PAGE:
Secure credit agreements such as vehicles give the creditor legal right to seize your vehicle as security, and may sue you for any money left owing, interest, or costs if the security does not cover your outstanding debt.
Creditors must use a civil enforcement agency to seize your vehicle to pay the judgement debt plus interest and costs. When the bailiff seizes your vehicle you will be given a copy of the Notice of Seizure, a Notice of Objection, and a form called Information for Debtor. The bailiff may take away your vehicle or leave it with you under an arrangement called a bailee’s undertaking. If the vehicle is not taken from you it is under the strict condition that you agree not to sell, dispose of, or damage the vehicle.
Once the bailiff delivers you the seizure documents, you have 15 calendar days to give a notice of objection to the civil enforcement agency that conducted the seizure, the notice must include reasons for your objection. Your vehicle then cannot be sold without a court order and you will be notified of the court date for hearing your objection. In the case that you do not file an objection, or make arrangements to pay your debt, the creditor may instruct the civil enforcement agency to sell the seized vehicle through any commercially reasonable manner.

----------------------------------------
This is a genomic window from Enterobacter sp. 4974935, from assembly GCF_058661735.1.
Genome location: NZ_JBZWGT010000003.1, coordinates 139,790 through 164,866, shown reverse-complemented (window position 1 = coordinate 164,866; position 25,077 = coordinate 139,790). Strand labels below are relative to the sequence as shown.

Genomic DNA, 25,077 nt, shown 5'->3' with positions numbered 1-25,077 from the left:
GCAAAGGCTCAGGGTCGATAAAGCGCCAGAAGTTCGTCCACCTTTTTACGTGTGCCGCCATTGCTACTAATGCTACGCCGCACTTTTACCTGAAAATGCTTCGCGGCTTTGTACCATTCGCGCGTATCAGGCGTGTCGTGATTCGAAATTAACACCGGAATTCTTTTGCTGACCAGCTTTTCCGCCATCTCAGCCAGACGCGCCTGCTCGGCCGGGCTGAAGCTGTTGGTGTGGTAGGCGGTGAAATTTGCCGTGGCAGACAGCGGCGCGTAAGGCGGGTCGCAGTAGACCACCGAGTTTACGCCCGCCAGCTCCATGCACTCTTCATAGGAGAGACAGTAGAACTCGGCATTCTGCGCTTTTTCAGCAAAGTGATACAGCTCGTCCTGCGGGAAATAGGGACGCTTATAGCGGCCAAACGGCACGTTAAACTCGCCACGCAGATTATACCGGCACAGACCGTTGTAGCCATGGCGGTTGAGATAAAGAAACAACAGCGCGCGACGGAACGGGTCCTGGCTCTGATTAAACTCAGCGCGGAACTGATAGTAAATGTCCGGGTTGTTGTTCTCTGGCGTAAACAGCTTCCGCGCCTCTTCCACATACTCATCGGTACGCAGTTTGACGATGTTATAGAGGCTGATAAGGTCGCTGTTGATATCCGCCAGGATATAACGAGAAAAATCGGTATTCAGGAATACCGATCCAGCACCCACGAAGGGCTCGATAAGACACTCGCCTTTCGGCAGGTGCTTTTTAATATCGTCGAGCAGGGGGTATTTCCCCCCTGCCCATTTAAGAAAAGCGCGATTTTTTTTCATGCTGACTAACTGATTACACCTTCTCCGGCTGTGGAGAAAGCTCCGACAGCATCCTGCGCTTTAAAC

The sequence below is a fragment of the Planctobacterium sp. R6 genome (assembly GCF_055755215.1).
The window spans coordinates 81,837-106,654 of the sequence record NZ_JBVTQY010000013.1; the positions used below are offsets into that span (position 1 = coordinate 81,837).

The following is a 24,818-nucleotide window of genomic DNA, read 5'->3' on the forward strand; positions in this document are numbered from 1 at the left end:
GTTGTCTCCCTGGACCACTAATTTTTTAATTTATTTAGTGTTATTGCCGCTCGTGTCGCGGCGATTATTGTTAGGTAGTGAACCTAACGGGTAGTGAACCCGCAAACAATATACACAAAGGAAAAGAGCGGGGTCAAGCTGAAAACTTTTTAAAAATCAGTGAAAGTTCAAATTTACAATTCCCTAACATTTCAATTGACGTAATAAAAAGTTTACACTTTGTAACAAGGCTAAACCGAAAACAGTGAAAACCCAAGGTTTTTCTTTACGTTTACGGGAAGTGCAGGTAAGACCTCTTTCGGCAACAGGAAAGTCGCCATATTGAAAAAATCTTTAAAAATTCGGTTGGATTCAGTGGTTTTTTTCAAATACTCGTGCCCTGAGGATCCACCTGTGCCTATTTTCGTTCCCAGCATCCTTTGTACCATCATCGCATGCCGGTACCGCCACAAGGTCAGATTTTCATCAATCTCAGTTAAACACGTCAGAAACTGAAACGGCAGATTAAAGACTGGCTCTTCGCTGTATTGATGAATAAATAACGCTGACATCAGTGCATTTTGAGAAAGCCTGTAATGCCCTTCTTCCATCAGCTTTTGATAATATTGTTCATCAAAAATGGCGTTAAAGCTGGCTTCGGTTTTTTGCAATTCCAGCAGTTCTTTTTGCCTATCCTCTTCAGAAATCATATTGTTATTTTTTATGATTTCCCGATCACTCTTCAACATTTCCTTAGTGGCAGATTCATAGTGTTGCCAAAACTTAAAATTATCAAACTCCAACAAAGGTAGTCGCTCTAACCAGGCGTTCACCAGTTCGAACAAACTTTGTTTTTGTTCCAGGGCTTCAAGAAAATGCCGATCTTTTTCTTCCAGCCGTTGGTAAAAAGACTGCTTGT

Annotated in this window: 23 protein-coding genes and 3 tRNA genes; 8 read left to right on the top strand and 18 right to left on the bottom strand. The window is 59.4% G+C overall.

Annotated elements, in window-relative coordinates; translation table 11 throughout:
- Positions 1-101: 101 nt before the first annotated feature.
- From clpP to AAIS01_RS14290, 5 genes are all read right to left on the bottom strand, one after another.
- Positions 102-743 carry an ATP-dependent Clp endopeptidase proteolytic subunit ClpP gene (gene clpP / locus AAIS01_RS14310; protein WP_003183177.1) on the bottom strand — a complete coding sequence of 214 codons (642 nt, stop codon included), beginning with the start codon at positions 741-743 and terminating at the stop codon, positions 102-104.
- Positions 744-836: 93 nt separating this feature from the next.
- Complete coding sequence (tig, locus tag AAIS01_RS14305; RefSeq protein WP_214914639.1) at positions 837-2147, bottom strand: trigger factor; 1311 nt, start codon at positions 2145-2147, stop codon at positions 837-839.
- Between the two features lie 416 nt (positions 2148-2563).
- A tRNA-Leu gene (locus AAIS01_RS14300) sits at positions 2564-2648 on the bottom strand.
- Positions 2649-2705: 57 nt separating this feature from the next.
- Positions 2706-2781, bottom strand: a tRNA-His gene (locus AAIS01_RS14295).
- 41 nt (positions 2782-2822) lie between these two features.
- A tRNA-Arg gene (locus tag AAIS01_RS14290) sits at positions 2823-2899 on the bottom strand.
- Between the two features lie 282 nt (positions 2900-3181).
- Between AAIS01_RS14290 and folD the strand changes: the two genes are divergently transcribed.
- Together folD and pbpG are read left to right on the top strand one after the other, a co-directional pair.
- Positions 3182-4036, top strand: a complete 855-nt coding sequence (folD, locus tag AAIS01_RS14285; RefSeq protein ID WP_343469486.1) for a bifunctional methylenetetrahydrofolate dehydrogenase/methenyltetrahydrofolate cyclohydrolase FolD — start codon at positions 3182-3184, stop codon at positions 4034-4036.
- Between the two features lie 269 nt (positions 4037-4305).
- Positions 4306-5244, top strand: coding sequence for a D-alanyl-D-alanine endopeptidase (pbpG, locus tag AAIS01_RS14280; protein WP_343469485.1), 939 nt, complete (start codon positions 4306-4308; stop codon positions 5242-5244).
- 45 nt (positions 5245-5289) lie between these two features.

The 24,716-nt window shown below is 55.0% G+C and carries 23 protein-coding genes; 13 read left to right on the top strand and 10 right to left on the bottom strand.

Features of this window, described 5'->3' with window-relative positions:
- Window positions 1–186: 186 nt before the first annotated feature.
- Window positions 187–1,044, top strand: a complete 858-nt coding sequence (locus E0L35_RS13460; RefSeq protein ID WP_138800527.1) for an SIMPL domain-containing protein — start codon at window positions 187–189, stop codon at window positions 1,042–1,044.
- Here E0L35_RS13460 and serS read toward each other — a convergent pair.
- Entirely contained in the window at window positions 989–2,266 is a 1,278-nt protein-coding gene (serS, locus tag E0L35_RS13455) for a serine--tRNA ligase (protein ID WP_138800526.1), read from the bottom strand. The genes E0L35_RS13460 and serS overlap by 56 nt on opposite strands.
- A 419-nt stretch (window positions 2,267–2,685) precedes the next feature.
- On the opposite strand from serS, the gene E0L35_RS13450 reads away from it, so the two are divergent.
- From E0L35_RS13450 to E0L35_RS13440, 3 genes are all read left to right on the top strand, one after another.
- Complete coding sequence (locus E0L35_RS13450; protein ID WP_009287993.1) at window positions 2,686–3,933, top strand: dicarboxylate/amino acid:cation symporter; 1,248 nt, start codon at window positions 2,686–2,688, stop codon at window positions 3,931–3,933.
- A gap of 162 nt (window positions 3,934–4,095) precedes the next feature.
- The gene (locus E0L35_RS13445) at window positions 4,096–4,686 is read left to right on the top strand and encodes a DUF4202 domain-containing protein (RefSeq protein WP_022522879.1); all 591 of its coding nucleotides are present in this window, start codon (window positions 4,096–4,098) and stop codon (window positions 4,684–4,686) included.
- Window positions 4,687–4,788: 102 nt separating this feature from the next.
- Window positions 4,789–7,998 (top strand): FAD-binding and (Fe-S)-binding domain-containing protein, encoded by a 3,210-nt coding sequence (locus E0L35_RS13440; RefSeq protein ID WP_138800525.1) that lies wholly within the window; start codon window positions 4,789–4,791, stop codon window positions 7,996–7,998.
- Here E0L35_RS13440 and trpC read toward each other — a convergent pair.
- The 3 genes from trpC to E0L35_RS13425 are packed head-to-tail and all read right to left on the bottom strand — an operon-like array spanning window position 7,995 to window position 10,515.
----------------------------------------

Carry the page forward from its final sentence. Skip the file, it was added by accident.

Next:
A creditor may not take away the vehicle from you if you can immediately start paying off some of the debt. The creditor may agree to a new payment plan. In general, creditors want to collect the money owed to them as soon as possible, so they prefer not take legal action unless necessary. In most cases, vehicles under $5000 are not seized under Alberta’s Civil Enforcement Act.
Come in to Sherwood Dodge ands speak to our Financing Team. They can help you find the right loan for you, doing their best to ensure repossession is never needed.